Partners or families of people with addiction are always shocked at how hard it is for them to adjust, when the partner gets sober. They report to me high levels of fear, sadness, anger, or other intensities – because holy heck, their partner is actually listening! They, like the addicted one, are “de-thawing” from a traumatizing eco-sphere where feelings get ignored, rejected or stuffed. It’s understandable, albeit naïve, to think that, if “they” get their act together, “I” will be much happier. Changing one atom affects the whole molecule, even when that change is positive.
Sometimes families of addicted people say to me, “I don’t want to rock the boat” by seeking help for themselves. I say, “Yes, you do!” Because if addiction is present, the boat is likely to hit the iceberg anyway, with or without you. Why not increase the odds of positive change by doing some rocking, to see if you can wake the captain and crew from their slumber, and change course?
It may sound a bit counterintuitive. In many areas, when we’re unhappy with a situation, we change it from the outside. Don’t like your grocery store or gym? Find a new one. Have a headache? Get aspirin. Don’t like that show? Change the channel.
But this is different. Not only because you can’t trade your partner or family in for a new one (though there are moments you wish you could), but also because there are circumstances wherein the only thing you can change is yourself, your own thoughts, feelings, perceptions, to jar the overall “system” towards healthier functioning.
To expose denial. To set healthier boundaries. To start telling your authentic emotional truth, without rage or fear. To say to yourself, “No, I’m not crazy, things are really messed up around here and I can trust my observations and feelings.” To get some support for standing up for yourself, against the abusive patterns of addiction.
It really is possible. Of that I’m hopeful…
(Originally published on goodtherapy.org. All rights reserved. Copyright 2011 by Darren Haber)
Thanks again to those who responded to my last article on why some partners or loved ones (POLOs) of those struggling with addiction/alcoholism may be reluctant to attend Al-anon. I’ll sum up the answers into 4 categories, based on public and private (i.e., emails to me) responses to the article:
1. Denial. For a POLO to attend an Al-anon meeting is to admit that the problem really is that bad. To give up the illusion that maybe things ‘aren’t so bad’ is to open a pandora’s box of emotions, such as anxiety, terror, guilt, shame and so on. A few of my patients have told me that attending a meeting was extremely depressing – i.e., “I can’t believe it’s come to this”. (Which, by the way, is a reason many of my patients who struggle with addiction give me for not wanting to return to AA meetings, that said meetings are “depressing”. Interesting how addiction and co-addiction sometimes parallel each other.)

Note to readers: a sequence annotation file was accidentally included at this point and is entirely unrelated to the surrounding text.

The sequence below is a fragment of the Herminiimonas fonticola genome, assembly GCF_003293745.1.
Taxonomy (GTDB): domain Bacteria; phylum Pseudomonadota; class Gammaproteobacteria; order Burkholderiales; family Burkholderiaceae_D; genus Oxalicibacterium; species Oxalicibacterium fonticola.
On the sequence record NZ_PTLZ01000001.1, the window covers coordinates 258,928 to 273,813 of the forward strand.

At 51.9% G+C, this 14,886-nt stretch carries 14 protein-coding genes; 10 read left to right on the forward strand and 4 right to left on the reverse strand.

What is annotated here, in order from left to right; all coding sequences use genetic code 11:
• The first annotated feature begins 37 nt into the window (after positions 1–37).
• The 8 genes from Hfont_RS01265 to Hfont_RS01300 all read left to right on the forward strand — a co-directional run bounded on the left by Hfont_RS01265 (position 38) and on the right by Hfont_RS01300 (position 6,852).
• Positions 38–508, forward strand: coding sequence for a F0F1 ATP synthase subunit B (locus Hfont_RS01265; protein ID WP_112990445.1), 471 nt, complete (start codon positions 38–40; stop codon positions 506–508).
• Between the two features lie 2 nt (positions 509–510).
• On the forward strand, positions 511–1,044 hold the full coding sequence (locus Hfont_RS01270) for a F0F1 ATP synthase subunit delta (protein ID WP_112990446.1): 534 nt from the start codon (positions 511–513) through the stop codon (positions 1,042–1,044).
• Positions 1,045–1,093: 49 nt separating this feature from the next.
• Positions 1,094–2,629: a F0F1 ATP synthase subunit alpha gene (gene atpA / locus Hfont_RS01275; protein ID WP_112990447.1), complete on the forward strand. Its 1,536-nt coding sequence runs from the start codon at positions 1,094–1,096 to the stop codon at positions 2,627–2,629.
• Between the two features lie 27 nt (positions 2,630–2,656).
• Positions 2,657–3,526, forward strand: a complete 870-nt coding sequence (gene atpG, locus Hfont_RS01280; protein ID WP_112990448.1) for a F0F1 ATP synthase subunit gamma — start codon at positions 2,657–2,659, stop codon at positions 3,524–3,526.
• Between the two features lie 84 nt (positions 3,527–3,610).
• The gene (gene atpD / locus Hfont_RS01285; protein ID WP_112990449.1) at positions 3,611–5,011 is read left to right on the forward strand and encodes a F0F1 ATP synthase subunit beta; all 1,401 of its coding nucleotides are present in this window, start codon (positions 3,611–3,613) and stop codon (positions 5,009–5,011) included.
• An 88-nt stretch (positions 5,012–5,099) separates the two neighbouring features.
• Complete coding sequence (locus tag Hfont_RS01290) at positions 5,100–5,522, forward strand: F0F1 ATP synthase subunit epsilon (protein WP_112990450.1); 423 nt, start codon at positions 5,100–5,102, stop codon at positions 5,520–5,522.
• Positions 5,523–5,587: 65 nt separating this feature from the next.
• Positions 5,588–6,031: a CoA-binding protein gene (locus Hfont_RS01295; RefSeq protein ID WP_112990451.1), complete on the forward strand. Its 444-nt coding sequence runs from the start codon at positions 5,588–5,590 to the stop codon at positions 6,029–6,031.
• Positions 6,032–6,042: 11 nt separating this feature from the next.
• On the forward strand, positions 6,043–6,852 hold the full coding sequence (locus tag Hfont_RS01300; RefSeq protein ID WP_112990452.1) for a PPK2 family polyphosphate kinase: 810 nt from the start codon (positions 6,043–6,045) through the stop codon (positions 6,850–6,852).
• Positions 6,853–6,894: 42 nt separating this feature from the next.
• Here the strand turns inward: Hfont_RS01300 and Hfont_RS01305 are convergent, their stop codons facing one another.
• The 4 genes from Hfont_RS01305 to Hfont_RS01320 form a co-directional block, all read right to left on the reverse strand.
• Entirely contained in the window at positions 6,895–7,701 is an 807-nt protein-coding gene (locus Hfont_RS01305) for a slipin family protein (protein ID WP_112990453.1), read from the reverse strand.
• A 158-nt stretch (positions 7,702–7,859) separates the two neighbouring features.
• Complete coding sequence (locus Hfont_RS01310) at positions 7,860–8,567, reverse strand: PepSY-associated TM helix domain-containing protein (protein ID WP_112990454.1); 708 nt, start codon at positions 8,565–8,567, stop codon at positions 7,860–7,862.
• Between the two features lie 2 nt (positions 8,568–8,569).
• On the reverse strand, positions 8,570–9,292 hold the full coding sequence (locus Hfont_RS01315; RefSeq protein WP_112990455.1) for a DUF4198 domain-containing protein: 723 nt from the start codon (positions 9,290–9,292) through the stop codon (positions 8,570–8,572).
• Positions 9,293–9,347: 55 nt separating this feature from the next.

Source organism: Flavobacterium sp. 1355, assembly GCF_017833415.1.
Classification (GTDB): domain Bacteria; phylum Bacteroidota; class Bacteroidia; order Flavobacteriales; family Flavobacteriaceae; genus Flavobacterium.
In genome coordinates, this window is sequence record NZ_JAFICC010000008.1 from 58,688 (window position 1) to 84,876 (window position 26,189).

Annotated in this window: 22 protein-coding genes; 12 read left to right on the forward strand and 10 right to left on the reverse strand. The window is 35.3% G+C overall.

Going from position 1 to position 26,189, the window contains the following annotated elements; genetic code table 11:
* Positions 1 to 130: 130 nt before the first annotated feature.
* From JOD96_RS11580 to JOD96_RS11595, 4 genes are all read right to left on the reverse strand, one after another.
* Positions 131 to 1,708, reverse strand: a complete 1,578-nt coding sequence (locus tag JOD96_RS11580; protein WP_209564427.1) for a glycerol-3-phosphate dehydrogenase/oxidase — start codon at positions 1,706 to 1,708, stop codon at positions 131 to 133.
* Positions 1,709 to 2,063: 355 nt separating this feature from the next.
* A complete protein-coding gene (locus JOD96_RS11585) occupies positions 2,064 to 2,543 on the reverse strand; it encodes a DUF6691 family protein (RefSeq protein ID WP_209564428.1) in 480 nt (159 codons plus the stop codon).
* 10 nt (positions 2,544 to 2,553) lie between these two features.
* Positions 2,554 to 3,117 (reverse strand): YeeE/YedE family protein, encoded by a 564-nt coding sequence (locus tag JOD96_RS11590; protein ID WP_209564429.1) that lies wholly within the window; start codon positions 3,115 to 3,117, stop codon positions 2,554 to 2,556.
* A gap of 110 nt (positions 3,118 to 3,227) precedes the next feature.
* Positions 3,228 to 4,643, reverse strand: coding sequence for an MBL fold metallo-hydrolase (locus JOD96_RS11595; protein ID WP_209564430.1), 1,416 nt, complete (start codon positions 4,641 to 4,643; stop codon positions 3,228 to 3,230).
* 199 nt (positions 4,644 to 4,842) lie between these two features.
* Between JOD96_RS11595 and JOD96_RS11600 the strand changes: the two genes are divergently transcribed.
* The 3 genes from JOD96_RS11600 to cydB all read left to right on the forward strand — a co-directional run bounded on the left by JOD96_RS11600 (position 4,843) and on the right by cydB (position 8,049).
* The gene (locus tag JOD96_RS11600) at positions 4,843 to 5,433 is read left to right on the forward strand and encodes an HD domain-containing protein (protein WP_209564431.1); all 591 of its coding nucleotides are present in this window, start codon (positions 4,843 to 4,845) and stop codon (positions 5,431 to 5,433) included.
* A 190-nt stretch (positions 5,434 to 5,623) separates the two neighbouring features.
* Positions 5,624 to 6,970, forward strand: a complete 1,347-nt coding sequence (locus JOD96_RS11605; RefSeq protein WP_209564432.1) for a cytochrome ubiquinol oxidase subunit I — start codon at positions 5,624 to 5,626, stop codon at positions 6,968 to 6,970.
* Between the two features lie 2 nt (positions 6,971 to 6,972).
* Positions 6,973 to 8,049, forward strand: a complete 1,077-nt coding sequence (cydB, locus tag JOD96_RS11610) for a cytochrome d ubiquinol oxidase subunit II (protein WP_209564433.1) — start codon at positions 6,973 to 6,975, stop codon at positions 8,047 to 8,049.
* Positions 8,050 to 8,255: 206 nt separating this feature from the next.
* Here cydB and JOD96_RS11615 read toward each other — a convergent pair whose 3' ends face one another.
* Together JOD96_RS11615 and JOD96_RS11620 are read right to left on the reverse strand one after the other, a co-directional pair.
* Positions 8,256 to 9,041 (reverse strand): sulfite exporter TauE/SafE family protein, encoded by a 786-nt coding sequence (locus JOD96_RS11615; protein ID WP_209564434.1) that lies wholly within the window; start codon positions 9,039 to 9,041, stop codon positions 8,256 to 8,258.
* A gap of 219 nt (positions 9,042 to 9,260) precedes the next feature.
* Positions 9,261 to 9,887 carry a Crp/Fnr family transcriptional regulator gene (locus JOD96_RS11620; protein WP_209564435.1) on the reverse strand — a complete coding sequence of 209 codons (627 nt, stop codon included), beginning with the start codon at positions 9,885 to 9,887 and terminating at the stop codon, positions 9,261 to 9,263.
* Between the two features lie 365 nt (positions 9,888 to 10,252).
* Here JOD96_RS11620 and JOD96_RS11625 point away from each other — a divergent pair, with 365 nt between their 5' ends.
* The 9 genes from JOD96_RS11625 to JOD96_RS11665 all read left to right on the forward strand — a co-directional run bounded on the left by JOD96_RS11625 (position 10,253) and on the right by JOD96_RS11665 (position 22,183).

2. Embarrassment/Shame. Some readers told me they lived in small towns where everyone seems to know just about everything about everyone else. Thus attending a meeting is like letting the cat out of the bag, or “ratting” on the struggling loved one.
For others, attending a meeting is an implicit (or explicit) admission that they themselves are not enough to help the loved one. It’s a public admission of “weakness” or “not enough-ness”, since one of the underlying tenets of co-addiction is, “If he really loved me, he’d stop for good”. This isn’t really true, but it feels true – and so attending a meeting is almost like stating, out loud and in public, “I’m really not enough for him or her to want to change”. And what a painful feeling that is.
3. Fear of Change. Another way of putting this is the old saw, “the devil you know is better than the one you don’t”. It is very hard to change the status quo or homeostasis of our lives. This is why, for instance, those who struggle with weight issues often continue to struggle even after a corrective procedure such as a lap band or gastric bypass, and so forth. The real “battlefield” is in our psyches, not our stomachs. This is also why people in the throes of addiction are encouraged to continue their recovery even after physical sobriety is established: underneath addiction lies a host of issues, including emotional, mental and relational problems that are not going to automatically straighten out just because the bottle has been trashed. That’s a fantastic start, yes, but now life itself must be lived – without the bottle – which is where the deeper, more lasting changes occur, or where “the rubber meets the road”, in recovery parlance.